“When the boats were sold to Canada, it’s like the plans up and went away,” says Hill. “When I started looking for the initial builders drawings I went from Seattle to Puget Sound to Connecticut, to England, to Montreal, only to find out that nobody really knew where the plans were.

“I eventually got my hands on a chap, who was 93 at the time, who basically built the plans for me based on drawings. [The submarines] were built in the same dockyard where he used to work. He sent them to me in December 2013 and I took four months to build it.”

Without those plans, Hill says, it would have taken much longer to build CC-2 and the result would not have been as accurate.

Once completed, he demonstrated the boats in action for his school presentations.

Because they are fully functional vessels, both the structure and the radio control components must be water tight. Hill says he goes a little overboard making his vessels robust, but it ensures the submarines will survive a few days at the bottom of the lake if something goes wrong.

“I’ve lost a couple of submarines for a week, week and a half. But when I do finally find them and bring them up there’s nothing wrong with them, other than the battery ran out of power,” he says.

Operating his vessels is done by a remote control kit that runs at 72 or 75 mHtz, so the signal will pass through water. The kit includes a handheld transmitter and a receiver that fits neatly into a water-tight compartment on each vessel.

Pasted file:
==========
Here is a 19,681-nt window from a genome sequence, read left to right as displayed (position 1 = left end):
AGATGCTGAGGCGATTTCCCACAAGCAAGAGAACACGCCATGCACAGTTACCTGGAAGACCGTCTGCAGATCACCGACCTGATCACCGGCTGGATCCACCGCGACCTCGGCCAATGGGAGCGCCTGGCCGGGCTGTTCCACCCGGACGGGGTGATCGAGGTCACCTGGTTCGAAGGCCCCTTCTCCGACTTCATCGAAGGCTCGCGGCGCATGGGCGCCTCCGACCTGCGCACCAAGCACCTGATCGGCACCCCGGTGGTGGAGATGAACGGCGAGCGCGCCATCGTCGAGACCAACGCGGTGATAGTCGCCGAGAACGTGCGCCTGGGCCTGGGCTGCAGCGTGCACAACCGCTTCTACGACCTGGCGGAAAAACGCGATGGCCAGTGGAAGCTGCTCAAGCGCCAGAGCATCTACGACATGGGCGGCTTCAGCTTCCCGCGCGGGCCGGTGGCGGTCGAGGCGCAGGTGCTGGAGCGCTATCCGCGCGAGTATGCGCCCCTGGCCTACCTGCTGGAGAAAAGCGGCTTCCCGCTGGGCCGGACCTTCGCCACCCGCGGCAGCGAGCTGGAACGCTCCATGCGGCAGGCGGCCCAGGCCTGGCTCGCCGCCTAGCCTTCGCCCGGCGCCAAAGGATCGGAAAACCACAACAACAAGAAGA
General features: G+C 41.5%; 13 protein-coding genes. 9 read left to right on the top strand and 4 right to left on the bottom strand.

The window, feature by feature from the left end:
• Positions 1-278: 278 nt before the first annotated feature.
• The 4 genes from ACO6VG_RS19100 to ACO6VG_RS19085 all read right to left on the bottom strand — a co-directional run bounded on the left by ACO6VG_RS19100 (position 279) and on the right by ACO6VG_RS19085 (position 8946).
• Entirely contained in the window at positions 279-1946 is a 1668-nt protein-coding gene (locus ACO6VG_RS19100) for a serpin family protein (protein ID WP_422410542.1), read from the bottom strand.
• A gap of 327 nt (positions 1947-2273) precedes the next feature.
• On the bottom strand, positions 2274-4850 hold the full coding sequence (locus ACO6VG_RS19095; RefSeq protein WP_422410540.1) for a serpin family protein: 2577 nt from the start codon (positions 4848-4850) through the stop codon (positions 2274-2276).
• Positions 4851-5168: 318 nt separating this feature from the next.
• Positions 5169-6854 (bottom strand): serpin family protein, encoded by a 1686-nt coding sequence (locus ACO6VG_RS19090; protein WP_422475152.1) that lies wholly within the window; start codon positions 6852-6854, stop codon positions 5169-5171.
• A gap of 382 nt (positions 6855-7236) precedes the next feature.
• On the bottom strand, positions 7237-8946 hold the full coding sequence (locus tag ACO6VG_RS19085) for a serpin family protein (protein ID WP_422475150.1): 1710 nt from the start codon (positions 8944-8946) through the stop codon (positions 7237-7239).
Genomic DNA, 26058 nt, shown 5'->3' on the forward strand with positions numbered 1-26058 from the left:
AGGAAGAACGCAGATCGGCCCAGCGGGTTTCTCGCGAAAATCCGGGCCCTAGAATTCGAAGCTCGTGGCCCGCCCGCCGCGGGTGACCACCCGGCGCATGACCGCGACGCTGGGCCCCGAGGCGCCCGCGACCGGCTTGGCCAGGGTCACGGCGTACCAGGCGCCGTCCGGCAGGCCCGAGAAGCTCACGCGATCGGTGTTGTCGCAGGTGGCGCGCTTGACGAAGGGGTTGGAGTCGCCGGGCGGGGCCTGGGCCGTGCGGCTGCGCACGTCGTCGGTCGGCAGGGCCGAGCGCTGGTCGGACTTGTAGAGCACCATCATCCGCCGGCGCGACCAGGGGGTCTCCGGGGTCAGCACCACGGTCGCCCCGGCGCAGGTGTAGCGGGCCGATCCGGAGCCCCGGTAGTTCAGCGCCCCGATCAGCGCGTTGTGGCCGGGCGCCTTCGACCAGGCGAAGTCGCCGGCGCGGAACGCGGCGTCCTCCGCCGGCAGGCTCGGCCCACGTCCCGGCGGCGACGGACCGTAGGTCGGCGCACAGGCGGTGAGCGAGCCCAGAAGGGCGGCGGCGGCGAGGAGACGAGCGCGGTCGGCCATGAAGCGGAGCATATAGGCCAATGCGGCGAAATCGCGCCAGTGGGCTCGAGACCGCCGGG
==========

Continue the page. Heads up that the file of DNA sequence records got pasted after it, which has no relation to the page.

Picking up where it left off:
The remote control kits cost $400 to $500 each, and the Styrofoam, fiberglass, plastic and brass needed to fabricate each boat costs another $400 to $500. It’s a significant investment, but no more than most other people’s hobbies.

Hill isn’t sure why he’s so interested in warships, particularly from the Second World War, but it’s a passion he’s had for as long as he can remember.

“I used to love reading the stories of what happened during the war, how these guys went out. They were passionate about what they were doing, understanding what they had to do against Germany to make sure we were free.”

In his early teens, he bought and assembled several plastic kit models. But at age 25, when he discovered the remote control models he now builds, there was no looking back.

His home is now a tribute to his passion with about 1,000 books and 600 videos on the First and Second World Wars, the Korean War, and the Vietnam War, as well as more contemporary conflicts.

“As I build my models, if any of those videos or books talks about or shows the boat, that’s what I use to do the details,” he says.

Hill’s collection has made an impression on several museums, and since his 14-year-old son prefers the action of hockey to his dad’s passion for models, he says his collection will eventually be donated to them.

But for now, Hill, who is 55, has two more projects on the go as he looks forward to retirement from his career with Bell Canada at the end of 2015.

He already has the hulls built for Castle Class Corvette HMCS St. Thomas and River Class Frigate Thetford Mines, two projects that will keep him busy and happy for at least another couple of years.

Carmel Ecker
Staff writer